Skip to main content Accessibility help
×
Home
Hostname: page-component-59b7f5684b-z9m8x Total loading time: 0.333 Render date: 2022-10-02T03:26:57.628Z Has data issue: true Feature Flags: { "shouldUseShareProductTool": true, "shouldUseHypothesis": true, "isUnsiloEnabled": true, "useRatesEcommerce": false, "displayNetworkTab": true, "displayNetworkMapGraph": false, "useSa": true } hasContentIssue true

Goethean Morphology, Hegelian Science: Affinities and Transformations

from Special Section on Goethe and Idealism

Published online by Cambridge University Press:  05 February 2013

Daniel Purdy
Affiliation:
University of Pennsylvania
Get access

Summary

GOETHE'S CONCEPTION OF MORPHOLOGY had a major impact on Hegel's philosophical methodology at a point in time when Hegel was beginning to distance himself from Schelling and to confront dead-ends in his own previous conception. In 1803, Schelling left Jena to accept a chair in Würzburg, thus effectively ending the symphilosophical partnership that formed the element of Hegel's first years at the university. At about this time, Hegel must have begun to question the viability of Schellingian “intellectual intuition” as a mode of philosophical cognition, and to have doubts whether his own conception of a “skeptical” logic was sufficient to justify it via negationis. Up to this point, Hegel had proposed that a methodical construction of selfcontradictions (antinomies) in the concepts of the finite understanding was enough to demonstrate that the absolute standpoint of intellectual intuition was the only positive alternative; but now he presumably recognized the inherent limitations of the skeptical method as originally conceived. At what therefore appears to have been a moment of incipient reorientation, Hegel was introduced to Goethe's methods of botanical and optical inquiry, both through Goethe himself and through Franz Joseph Schelver, newly arrived in Jena to fill the vacated chair of botany and to manage the botanical garden under Goethe's direct supervision. The channels through which Hegel gained familiarity with Goethean science and the extent of his knowledge have been reconstructed by Eckart Förster from the historical evidence.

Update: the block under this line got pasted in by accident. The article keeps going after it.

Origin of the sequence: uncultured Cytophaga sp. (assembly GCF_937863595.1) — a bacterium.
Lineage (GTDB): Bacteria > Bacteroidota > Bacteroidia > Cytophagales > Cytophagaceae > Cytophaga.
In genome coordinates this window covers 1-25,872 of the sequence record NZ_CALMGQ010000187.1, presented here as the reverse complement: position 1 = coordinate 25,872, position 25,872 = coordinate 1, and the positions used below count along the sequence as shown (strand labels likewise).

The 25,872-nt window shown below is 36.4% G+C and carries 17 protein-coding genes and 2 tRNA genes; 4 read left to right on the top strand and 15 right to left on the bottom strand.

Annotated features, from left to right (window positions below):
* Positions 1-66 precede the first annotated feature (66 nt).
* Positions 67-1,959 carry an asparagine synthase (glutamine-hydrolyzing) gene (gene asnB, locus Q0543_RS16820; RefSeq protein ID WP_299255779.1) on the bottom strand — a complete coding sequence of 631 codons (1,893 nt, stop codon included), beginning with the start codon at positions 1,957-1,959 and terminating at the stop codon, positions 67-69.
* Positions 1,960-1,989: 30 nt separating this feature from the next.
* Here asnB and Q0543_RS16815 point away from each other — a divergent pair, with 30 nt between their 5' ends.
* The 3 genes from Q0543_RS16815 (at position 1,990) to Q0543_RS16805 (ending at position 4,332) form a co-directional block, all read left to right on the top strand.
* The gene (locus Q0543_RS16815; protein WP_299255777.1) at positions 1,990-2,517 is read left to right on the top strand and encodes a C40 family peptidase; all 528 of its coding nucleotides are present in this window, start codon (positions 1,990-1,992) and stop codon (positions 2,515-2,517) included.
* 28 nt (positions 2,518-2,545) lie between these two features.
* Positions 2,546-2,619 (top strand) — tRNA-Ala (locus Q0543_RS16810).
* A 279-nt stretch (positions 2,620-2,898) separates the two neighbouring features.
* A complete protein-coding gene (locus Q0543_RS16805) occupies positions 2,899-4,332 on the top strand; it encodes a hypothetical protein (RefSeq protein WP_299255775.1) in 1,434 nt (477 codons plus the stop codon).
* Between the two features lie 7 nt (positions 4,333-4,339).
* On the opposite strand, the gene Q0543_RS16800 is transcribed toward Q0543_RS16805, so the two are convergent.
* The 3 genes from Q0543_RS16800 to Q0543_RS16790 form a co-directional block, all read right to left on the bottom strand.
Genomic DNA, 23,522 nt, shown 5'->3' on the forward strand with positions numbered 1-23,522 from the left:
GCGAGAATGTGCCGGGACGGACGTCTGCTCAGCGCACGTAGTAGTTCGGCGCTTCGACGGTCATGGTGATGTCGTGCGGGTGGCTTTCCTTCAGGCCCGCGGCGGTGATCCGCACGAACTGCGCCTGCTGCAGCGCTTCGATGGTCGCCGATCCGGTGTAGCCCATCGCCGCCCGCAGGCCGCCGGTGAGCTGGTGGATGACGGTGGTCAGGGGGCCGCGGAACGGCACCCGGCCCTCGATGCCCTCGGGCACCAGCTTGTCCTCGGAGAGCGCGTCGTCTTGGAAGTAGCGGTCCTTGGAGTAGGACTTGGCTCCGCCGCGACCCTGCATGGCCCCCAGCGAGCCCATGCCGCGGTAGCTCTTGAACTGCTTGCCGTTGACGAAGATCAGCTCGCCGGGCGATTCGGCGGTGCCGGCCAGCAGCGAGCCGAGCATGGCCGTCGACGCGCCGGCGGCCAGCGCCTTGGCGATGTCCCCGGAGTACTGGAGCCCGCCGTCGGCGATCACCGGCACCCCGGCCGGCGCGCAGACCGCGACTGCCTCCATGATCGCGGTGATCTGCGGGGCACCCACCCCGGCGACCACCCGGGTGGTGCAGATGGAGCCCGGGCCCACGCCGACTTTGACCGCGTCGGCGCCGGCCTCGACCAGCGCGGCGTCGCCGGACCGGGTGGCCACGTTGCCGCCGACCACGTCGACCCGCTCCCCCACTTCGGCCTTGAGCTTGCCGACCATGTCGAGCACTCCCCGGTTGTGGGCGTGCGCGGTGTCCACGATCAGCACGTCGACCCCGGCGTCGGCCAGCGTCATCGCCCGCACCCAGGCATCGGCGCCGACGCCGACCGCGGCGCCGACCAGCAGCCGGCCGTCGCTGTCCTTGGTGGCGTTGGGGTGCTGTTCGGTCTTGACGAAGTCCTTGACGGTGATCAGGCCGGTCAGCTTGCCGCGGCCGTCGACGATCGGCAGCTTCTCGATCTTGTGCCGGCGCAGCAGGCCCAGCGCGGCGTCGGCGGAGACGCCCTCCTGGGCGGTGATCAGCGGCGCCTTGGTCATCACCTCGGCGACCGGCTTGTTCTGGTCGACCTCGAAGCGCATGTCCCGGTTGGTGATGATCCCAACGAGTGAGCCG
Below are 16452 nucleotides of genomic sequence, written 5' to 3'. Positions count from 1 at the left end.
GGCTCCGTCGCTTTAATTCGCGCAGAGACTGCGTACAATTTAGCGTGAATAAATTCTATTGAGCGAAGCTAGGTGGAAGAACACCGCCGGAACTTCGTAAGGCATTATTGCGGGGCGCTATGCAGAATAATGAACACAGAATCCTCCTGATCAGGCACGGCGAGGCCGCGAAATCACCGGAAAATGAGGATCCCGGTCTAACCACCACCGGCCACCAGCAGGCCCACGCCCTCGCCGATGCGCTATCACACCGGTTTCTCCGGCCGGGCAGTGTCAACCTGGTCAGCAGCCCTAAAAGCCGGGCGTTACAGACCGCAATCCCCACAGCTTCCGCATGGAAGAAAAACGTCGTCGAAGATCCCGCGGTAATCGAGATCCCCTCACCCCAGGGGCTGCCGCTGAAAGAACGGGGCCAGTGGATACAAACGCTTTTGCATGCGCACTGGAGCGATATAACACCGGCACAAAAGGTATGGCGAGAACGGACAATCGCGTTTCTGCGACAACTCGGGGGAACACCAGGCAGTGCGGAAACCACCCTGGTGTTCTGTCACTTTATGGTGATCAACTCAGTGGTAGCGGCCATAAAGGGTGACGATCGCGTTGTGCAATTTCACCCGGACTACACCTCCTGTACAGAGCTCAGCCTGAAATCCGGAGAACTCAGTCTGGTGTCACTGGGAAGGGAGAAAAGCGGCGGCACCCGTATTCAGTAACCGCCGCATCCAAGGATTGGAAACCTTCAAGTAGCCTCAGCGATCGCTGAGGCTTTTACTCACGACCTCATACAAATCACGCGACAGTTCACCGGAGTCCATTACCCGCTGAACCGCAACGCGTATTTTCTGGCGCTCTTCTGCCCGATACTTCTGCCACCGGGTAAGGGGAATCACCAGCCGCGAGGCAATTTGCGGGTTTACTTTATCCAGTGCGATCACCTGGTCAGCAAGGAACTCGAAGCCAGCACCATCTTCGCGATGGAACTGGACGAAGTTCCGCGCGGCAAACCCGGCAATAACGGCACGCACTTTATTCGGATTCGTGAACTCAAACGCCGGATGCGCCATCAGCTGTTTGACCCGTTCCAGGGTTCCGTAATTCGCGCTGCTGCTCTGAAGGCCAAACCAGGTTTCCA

Type
Chapter
Information
Goethe Yearbook 18 , pp. 159 - 182
Publisher: Boydell & Brewer
Print publication year: 2011

Access options

Get access to the full version of this content by using one of the access options below. (Log in options will check for institutional or personal access. Content may require purchase if you do not have access.)

Save book to Kindle

To save this book to your Kindle, first ensure coreplatform@cambridge.org is added to your Approved Personal Document E-mail List under your Personal Document Settings on the Manage Your Content and Devices page of your Amazon account. Then enter the ‘name’ part of your Kindle email address below. Find out more about saving to your Kindle.

Note you can select to save to either the @free.kindle.com or @kindle.com variations. ‘@free.kindle.com’ emails are free but can only be saved to your device when it is connected to wi-fi. ‘@kindle.com’ emails can be delivered even when you are not connected to wi-fi, but note that service fees apply.

Find out more about the Kindle Personal Document Service.

Available formats
×

Save book to Dropbox

To save content items to your account, please confirm that you agree to abide by our usage policies. If this is the first time you use this feature, you will be asked to authorise Cambridge Core to connect with your account. Find out more about saving content to Dropbox.

Available formats
×

Save book to Google Drive

To save content items to your account, please confirm that you agree to abide by our usage policies. If this is the first time you use this feature, you will be asked to authorise Cambridge Core to connect with your account. Find out more about saving content to Google Drive.

Available formats
×